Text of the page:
January 19, 1724|
|Died||July 1, 1777 (aged 53)|
|Occupation||Chinese scholar of the Qing dynasty|
Dai Zhen (Chinese: 戴震; pinyin: Dài Zhèn; Wade–Giles: Tai Chen, January 19, 1724 – July 1, 1777) was a prominent Chinese scholar of the Qing dynasty from Xiuning, Anhui. A versatile scholar, he made great contributions to mathematics, geography, phonology and philosophy. His philosophical and philological critiques of Neo-Confucianism continue to be influential.
Dai's philosophical contributions included those to the Han Learning school of Evidential Learning (Evidentialism) which criticized the Song Learning school of Neo-Confucianism. In particular, two criticisms that Dai made was: First, Neo-Confucianism focused too much on introspective self-examination whereas truth was to be found in investigation of the external world.
Second, he criticized the Neo-Confucian drive to eliminate human desire as an obstacle to rational investigation. Dai argued that human desire was a good and integral part of the human experience, and that eliminating human desire from philosophy had the bad effect of making it difficult to understand and control one's emotions as well as making it impossible to establish empathy with others.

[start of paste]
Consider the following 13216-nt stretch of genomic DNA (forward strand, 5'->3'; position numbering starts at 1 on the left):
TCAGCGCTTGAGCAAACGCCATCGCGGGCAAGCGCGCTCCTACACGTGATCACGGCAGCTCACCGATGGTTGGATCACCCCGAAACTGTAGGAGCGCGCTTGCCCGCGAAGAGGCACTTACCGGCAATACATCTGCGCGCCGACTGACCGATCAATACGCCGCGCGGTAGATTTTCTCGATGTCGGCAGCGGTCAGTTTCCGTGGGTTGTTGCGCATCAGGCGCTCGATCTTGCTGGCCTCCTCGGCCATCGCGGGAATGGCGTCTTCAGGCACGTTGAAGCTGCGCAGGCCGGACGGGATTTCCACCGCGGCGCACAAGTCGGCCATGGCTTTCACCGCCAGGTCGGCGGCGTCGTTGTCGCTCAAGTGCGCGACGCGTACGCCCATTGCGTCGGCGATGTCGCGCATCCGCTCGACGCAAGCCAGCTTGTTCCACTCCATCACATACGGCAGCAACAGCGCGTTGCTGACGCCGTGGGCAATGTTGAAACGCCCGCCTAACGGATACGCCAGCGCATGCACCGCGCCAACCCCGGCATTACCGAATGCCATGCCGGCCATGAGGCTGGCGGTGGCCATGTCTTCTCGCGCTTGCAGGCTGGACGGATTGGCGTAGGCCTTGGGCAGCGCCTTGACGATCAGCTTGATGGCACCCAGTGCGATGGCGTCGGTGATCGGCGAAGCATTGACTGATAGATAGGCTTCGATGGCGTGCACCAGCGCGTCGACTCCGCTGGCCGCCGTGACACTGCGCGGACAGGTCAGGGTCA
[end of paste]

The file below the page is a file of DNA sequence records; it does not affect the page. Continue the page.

- Elman, Benjamin A. From Philosophy to Philology: Intellectual and Social Aspects of Change in Late Imperial China. Cambridge, MA: Council on East Asian Studies, 1984.
- Tiwald, Justin. Internet Encyclopedia of Philosophy entry on Dai Zhen
- Encyclopedia of Religion entry on Dai Zhen
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